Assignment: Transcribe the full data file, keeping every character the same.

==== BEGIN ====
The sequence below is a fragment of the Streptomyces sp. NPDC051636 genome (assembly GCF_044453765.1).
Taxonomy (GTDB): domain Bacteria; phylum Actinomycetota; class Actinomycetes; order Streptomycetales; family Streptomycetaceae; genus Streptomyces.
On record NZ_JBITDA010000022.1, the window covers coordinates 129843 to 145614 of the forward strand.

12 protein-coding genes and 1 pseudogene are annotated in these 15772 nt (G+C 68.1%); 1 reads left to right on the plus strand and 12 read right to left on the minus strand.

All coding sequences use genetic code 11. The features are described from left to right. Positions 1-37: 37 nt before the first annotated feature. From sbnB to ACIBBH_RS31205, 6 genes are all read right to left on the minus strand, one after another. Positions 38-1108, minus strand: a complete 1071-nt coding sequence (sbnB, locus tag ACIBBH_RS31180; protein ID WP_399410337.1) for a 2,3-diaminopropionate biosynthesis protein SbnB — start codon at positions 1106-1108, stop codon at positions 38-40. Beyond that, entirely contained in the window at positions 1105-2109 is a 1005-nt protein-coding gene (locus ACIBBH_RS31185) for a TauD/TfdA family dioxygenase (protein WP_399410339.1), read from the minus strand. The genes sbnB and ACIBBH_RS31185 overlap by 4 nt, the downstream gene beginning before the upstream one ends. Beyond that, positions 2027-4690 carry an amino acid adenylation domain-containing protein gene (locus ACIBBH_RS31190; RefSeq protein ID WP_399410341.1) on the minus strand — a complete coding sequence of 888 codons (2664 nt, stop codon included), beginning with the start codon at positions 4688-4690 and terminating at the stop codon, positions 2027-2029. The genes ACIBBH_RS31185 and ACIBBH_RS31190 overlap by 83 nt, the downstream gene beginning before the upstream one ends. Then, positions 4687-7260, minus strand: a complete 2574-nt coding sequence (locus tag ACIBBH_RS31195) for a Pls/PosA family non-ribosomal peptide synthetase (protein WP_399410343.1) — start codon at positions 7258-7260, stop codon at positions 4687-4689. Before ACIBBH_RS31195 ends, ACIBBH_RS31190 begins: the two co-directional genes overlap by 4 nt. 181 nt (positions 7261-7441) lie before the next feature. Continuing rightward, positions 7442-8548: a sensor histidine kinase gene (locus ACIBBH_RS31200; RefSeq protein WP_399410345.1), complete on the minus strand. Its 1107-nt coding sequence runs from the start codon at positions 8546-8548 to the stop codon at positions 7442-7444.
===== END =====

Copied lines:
The sequence below is a fragment of the Streptomyces sp. NPDC051636 genome (assembly GCF_044453765.1).
Taxonomy (GTDB): domain Bacteria; phylum Actinomycetota; class Actinomycetes; order Streptomycetales; family Streptomycetaceae; genus Streptomyces.
On record NZ_JBITDA010000022.1, the window covers coordinates 129843 to 145614 of the forward strand.

12 protein-coding genes and 1 pseudogene are annotated in these 15772 nt (G+C 68.1%); 1 reads left to right on the plus strand and 12 read right to left on the minus strand.

All coding sequences use genetic code 11. The features are described from left to right. Positions 1-37: 37 nt before the first annotated feature. From sbnB to ACIBBH_RS31205, 6 genes are all read right to left on the minus strand, one after another. Positions 38-1108, minus strand: a complete 1071-nt coding sequence (sbnB, locus tag ACIBBH_RS31180; protein ID WP_399410337.1) for a 2,3-diaminopropionate biosynthesis protein SbnB — start codon at positions 1106-1108, stop codon at positions 38-40. Beyond that, entirely contained in the window at positions 1105-2109 is a 1005-nt protein-coding gene (locus ACIBBH_RS31185) for a TauD/TfdA family dioxygenase (protein WP_399410339.1), read from the minus strand. The genes sbnB and ACIBBH_RS31185 overlap by 4 nt, the downstream gene beginning before the upstream one ends. Beyond that, positions 2027-4690 carry an amino acid adenylation domain-containing protein gene (locus ACIBBH_RS31190; RefSeq protein ID WP_399410341.1) on the minus strand — a complete coding sequence of 888 codons (2664 nt, stop codon included), beginning with the start codon at positions 4688-4690 and terminating at the stop codon, positions 2027-2029. The genes ACIBBH_RS31185 and ACIBBH_RS31190 overlap by 83 nt, the downstream gene beginning before the upstream one ends. Then, positions 4687-7260, minus strand: a complete 2574-nt coding sequence (locus tag ACIBBH_RS31195) for a Pls/PosA family non-ribosomal peptide synthetase (protein WP_399410343.1) — start codon at positions 7258-7260, stop codon at positions 4687-4689. Before ACIBBH_RS31195 ends, ACIBBH_RS31190 begins: the two co-directional genes overlap by 4 nt. 181 nt (positions 7261-7441) lie before the next feature. Continuing rightward, positions 7442-8548: a sensor histidine kinase gene (locus ACIBBH_RS31200; RefSeq protein WP_399410345.1), complete on the minus strand. Its 1107-nt coding sequence runs from the start codon at positions 8546-8548 to the stop codon at positions 7442-7444.